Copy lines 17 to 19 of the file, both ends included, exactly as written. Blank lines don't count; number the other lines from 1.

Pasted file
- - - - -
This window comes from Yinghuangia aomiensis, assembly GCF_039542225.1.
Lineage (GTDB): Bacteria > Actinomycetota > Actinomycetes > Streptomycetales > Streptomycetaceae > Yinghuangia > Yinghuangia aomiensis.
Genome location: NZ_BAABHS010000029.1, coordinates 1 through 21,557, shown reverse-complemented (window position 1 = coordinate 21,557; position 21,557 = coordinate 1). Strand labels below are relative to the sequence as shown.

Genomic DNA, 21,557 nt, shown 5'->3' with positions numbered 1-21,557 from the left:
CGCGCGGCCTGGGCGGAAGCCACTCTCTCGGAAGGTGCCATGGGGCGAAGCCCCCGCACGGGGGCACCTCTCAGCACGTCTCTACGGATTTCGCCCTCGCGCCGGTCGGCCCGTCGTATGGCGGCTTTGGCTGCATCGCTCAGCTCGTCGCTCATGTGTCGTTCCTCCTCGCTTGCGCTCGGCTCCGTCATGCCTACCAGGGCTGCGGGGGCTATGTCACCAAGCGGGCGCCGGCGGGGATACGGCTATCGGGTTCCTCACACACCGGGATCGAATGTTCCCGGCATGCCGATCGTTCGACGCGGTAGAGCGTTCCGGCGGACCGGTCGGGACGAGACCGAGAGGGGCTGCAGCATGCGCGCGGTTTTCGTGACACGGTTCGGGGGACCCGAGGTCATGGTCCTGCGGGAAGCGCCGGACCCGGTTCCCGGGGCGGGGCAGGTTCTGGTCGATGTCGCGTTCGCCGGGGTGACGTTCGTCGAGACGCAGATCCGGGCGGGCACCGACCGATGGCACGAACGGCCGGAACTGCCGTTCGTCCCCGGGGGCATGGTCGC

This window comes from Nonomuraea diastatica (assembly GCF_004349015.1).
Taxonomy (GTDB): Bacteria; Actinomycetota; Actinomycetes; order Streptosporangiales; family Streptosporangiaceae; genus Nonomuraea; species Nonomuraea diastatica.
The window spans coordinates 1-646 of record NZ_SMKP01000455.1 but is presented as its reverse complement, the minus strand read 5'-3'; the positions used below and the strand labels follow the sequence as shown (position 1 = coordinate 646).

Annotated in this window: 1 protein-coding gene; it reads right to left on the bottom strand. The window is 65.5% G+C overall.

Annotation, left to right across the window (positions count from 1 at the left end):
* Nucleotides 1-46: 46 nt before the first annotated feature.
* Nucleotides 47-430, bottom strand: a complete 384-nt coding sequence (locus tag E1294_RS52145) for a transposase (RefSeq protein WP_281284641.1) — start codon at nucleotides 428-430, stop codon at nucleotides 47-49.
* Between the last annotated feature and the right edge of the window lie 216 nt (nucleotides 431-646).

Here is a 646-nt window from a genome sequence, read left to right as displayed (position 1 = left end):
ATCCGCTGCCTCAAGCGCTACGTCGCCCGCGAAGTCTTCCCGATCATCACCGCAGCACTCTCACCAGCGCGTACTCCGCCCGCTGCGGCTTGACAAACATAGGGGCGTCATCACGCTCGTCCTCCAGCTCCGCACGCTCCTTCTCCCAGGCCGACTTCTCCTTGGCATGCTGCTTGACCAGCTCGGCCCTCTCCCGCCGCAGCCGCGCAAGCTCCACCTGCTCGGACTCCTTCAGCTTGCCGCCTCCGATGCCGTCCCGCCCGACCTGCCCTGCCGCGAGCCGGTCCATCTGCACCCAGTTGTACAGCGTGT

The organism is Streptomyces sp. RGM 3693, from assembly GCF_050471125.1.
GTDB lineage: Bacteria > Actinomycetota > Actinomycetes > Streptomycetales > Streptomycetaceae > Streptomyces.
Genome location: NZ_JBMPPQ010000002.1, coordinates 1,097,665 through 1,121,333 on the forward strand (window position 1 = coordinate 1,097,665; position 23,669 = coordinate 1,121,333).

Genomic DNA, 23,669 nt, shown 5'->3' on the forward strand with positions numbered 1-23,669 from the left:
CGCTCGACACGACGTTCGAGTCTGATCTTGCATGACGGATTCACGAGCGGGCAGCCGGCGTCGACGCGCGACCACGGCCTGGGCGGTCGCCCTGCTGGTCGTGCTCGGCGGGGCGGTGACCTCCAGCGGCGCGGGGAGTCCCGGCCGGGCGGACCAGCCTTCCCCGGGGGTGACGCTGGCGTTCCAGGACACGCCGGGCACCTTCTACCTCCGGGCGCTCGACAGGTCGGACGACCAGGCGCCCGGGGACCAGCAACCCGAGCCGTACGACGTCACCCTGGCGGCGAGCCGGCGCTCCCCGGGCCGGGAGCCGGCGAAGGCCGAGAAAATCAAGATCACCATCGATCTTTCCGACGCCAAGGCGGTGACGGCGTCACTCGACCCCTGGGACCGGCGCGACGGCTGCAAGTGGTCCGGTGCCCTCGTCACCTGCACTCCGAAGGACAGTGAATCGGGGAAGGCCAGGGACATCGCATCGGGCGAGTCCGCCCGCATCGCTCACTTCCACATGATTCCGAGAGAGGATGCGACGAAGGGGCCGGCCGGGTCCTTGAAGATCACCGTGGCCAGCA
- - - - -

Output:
GTDB lineage: Bacteria > Actinomycetota > Actinomycetes > Streptomycetales > Streptomycetaceae > Streptomyces.
Genome location: NZ_JBMPPQ010000002.1, coordinates 1,097,665 through 1,121,333 on the forward strand (window position 1 = coordinate 1,097,665; position 23,669 = coordinate 1,121,333).

Genomic DNA, 23,669 nt, shown 5'->3' on the forward strand with positions numbered 1-23,669 from the left: